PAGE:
The US State Department has asked a court in NewYork to dismiss a lawsuit filed by a Sikh rights group for declaring RSS as a "terror group" saying it has no standing.

    In an 18-page motion filed Tuesday before judge Laura Taylor Swain of the Southern District of New York, US attorney Preet Bharara said Sikhs For Justice (SFJ) lacks standing to bring such claims.

    Even if SFJ had standing, the political question doctrine bars judicial review where the Secretary of State has not designated an organization, it said.

    "Neither SFJ nor this Court possesses authority to compel the Secretary to designate an entity as a foreign terrorist organization-a discretionary action that implicates important foreign affairs and national security considerations, and which is entrusted to the political branches," the motion added.

    SFJ has filed a lawsuit in the US court to label the Rashtriya Swayamsevak Sangh as a foreign terrorist organization.

    It accuses RSS of "believing in and practicing a fascist ideology and for running a passionate, vicious and violent campaign to turn India into a 'Hindu' nation with a homogeneous religious and cultural identity".

    "Political question doctrine cannot trump the fundamental human rights of protection of life and liberty which are embedded in the American constitution," SFJ attorney Gurpatwant S Pannun said.

    SFJ will challenge the US Government's bid to block the labelling of RSS as "terror group", he said.

'Khan Market plan unfeasible'

  • Hamari Jamatia, Hindustan Times, New Delhi
  • |
  • Updated: Sep 27, 2012 00:01 IST

The traders of Khan Market have decided to ask the New Delhi Municipal Council (NDMC) to make some significant changes in its "unfeasible plan" that proposes the installation of collapsible ladders on the rear walls of the first floors and shifting the air-conditioners to the rooftop.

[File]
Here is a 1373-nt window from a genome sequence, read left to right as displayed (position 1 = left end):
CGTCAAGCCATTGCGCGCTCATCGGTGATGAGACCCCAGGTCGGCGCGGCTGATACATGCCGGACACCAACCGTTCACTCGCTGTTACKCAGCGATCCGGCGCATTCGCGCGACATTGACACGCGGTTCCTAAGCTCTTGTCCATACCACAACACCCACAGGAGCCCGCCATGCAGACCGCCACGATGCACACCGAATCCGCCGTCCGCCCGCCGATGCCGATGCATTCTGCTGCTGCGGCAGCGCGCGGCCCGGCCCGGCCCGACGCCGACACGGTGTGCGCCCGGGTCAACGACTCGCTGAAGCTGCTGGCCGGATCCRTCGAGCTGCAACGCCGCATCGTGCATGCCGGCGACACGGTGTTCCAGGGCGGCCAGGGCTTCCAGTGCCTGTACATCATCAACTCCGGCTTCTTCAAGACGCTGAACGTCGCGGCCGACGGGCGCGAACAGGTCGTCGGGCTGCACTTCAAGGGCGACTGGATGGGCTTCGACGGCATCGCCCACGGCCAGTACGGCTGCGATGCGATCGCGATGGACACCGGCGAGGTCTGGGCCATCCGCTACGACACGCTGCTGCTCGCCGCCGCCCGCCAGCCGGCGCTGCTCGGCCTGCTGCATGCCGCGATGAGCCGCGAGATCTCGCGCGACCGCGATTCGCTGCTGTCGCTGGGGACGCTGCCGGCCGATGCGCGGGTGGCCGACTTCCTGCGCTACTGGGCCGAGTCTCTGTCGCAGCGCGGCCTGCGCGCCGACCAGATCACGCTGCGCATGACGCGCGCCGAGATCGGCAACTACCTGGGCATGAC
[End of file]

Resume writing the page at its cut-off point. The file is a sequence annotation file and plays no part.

The traders met on Wednesday and decided to send the list of changes they want to the council later this week.  

"We will distribute pamphlets among shop owners so that they are kept in the loop," said Sanjiv Mehra, president of the Khan Market Traders Association. He described NDMC's plan as flawed and one that can threaten the safety of the very structure it proposes to save.

Earlier, Bhure Lal, the head of Environment Pollution Control Authority (EPCA) had called the proposal a 'recipe for disaster that must be rejected outright'.

The NDMC this year had introduced a redevelopment plan for Khan Market which is mainly concerned with the beautification of the market place and some changes to the buildings.

The primary suggestions include installing collapsible ladders and sidewalks between the first floors, increasing the FAR, clearing of pathways which will be done by shifting all the AC units to the rooftops and façade makeover. The drainage system is expected to be refurbished.

According to traders, the roof of the market is already full of cylinders and water tanks, leaving no space for the installation of ACs. They are also opposed to the plan of providing a storm water drain in the service lane and have demanded that collapsible ladders be installed in the front part of the buildings.

A senior NDMC official said the plan was decided after prolonged deliberations and weighed in all options.

"There is no fire safety plan in the market so the main idea is to make the market safer," he said.


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